Tuesday, May 28, 2013

Cleaning up, cleaning out and perhaps a bit of procrastination

English: A Miele T8627WP heat pump clothes dryer.
English: A Miele T8627WP heat pump clothes dryer. (Photo credit: Wikipedia)
Two weekends ago I had a gloriously productive weekend which involved a good deal of yard work, massive amounts of laundry and 48 hours of ignoring my desk, which was, unfortunately, where all the items actually on my to-do list needed to happen.

I couldn't help it. I mentioned a couple of posts ago that I was feeling the need to clean out, and that's what I've been doing. I can now take several steps in a row in my basement without needing to climb over anything. The SPACE is amazing. When I practice yoga and make space in my body, my breath flows right in. Air and energy are doing that in my basement. I almost cry with joy every time I go down there.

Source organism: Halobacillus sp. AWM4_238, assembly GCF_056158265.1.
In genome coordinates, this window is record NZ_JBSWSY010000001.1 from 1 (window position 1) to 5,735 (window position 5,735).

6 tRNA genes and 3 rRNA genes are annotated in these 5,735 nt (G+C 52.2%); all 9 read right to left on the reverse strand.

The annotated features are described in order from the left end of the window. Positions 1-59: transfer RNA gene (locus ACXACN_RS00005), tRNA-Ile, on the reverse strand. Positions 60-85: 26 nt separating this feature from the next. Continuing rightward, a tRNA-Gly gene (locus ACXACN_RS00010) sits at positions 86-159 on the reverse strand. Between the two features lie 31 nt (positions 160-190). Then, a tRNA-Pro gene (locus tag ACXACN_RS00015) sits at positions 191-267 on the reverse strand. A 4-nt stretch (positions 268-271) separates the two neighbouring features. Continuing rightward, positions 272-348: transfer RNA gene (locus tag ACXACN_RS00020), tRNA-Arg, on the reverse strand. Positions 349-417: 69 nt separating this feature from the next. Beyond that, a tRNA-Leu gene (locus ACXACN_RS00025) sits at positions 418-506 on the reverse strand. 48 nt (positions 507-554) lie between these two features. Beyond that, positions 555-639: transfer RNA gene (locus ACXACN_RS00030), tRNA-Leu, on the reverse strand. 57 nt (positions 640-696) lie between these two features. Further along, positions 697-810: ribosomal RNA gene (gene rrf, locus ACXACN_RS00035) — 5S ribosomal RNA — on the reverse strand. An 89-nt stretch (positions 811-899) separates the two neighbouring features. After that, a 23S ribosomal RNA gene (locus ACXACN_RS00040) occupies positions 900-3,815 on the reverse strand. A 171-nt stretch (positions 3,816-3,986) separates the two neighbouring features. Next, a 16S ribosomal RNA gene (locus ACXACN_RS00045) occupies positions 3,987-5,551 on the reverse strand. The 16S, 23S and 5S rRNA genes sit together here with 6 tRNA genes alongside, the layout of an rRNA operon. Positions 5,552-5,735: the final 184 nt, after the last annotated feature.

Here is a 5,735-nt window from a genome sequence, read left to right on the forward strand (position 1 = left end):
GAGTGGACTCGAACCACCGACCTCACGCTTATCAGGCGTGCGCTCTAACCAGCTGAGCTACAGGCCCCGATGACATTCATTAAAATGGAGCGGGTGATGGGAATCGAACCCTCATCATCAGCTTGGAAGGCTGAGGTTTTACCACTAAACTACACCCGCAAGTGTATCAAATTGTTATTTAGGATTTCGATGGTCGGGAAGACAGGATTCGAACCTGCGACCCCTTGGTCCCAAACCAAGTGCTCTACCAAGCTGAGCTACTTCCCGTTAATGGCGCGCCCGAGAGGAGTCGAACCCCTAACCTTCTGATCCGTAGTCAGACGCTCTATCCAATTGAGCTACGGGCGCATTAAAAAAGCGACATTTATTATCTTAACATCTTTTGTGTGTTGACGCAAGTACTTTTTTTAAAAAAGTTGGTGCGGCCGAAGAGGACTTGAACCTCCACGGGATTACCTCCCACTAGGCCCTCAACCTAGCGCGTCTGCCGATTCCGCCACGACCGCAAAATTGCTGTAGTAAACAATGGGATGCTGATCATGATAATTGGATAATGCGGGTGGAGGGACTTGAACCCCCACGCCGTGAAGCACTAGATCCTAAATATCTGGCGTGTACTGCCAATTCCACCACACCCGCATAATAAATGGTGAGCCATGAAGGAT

The massive amounts of laundry were in part due to the basement cleanup. I uncovered a bunch of hand-me-downs from my nephew that were the size my son needed to be wearing. (Never mind that he's been going around in pants that end slightly above his ankles. I didn't tell him to grow so fast.) I also uncovered three sizes to grow into, which are now sorted and stored. Unfortunately, I also uncovered a large amount of outgrown clothes that we didn't need to save but did anyway. The charity bin in town got filled up.